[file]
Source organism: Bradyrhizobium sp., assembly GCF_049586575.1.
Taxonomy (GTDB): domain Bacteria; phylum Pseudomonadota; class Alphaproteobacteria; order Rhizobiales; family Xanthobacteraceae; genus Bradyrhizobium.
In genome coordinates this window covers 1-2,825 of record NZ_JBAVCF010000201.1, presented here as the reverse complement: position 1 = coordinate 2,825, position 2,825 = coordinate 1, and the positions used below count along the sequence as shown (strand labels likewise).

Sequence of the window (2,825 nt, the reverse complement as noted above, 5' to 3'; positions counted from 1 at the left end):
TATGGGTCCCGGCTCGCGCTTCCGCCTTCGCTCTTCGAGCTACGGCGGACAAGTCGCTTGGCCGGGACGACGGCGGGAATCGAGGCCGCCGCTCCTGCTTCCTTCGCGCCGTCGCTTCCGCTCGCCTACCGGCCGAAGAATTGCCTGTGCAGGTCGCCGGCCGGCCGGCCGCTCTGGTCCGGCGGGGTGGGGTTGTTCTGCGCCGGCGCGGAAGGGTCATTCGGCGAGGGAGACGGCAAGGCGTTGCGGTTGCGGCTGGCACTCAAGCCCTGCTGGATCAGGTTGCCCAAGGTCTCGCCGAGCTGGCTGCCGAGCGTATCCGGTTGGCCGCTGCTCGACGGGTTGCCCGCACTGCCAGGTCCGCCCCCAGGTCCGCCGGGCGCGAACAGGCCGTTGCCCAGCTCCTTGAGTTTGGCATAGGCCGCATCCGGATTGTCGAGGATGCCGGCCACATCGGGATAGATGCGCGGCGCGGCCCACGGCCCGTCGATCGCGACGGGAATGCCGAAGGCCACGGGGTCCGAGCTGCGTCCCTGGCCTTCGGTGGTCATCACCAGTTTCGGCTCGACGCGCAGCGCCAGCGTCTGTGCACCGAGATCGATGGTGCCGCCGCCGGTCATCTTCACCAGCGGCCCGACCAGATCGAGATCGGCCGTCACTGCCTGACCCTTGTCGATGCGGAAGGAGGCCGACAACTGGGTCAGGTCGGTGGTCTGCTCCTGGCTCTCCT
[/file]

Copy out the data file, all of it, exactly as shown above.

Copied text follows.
Source organism: Bradyrhizobium sp., assembly GCF_049586575.1.
Taxonomy (GTDB): domain Bacteria; phylum Pseudomonadota; class Alphaproteobacteria; order Rhizobiales; family Xanthobacteraceae; genus Bradyrhizobium.
In genome coordinates this window covers 1-2,825 of record NZ_JBAVCF010000201.1, presented here as the reverse complement: position 1 = coordinate 2,825, position 2,825 = coordinate 1, and the positions used below count along the sequence as shown (strand labels likewise).

Sequence of the window (2,825 nt, the reverse complement as noted above, 5' to 3'; positions counted from 1 at the left end):
TATGGGTCCCGGCTCGCGCTTCCGCCTTCGCTCTTCGAGCTACGGCGGACAAGTCGCTTGGCCGGGACGACGGCGGGAATCGAGGCCGCCGCTCCTGCTTCCTTCGCGCCGTCGCTTCCGCTCGCCTACCGGCCGAAGAATTGCCTGTGCAGGTCGCCGGCCGGCCGGCCGCTCTGGTCCGGCGGGGTGGGGTTGTTCTGCGCCGGCGCGGAAGGGTCATTCGGCGAGGGAGACGGCAAGGCGTTGCGGTTGCGGCTGGCACTCAAGCCCTGCTGGATCAGGTTGCCCAAGGTCTCGCCGAGCTGGCTGCCGAGCGTATCCGGTTGGCCGCTGCTCGACGGGTTGCCCGCACTGCCAGGTCCGCCCCCAGGTCCGCCGGGCGCGAACAGGCCGTTGCCCAGCTCCTTGAGTTTGGCATAGGCCGCATCCGGATTGTCGAGGATGCCGGCCACATCGGGATAGATGCGCGGCGCGGCCCACGGCCCGTCGATCGCGACGGGAATGCCGAAGGCCACGGGGTCCGAGCTGCGTCCCTGGCCTTCGGTGGTCATCACCAGTTTCGGCTCGACGCGCAGCGCCAGCGTCTGTGCACCGAGATCGATGGTGCCGCCGCCGGTCATCTTCACCAGCGGCCCGACCAGATCGAGATCGGCCGTCACTGCCTGACCCTTGTCGATGCGGAAGGAGGCCGACAACTGGGTCAGGTCGGTGGTCTGCTCCTGGCTCTCCT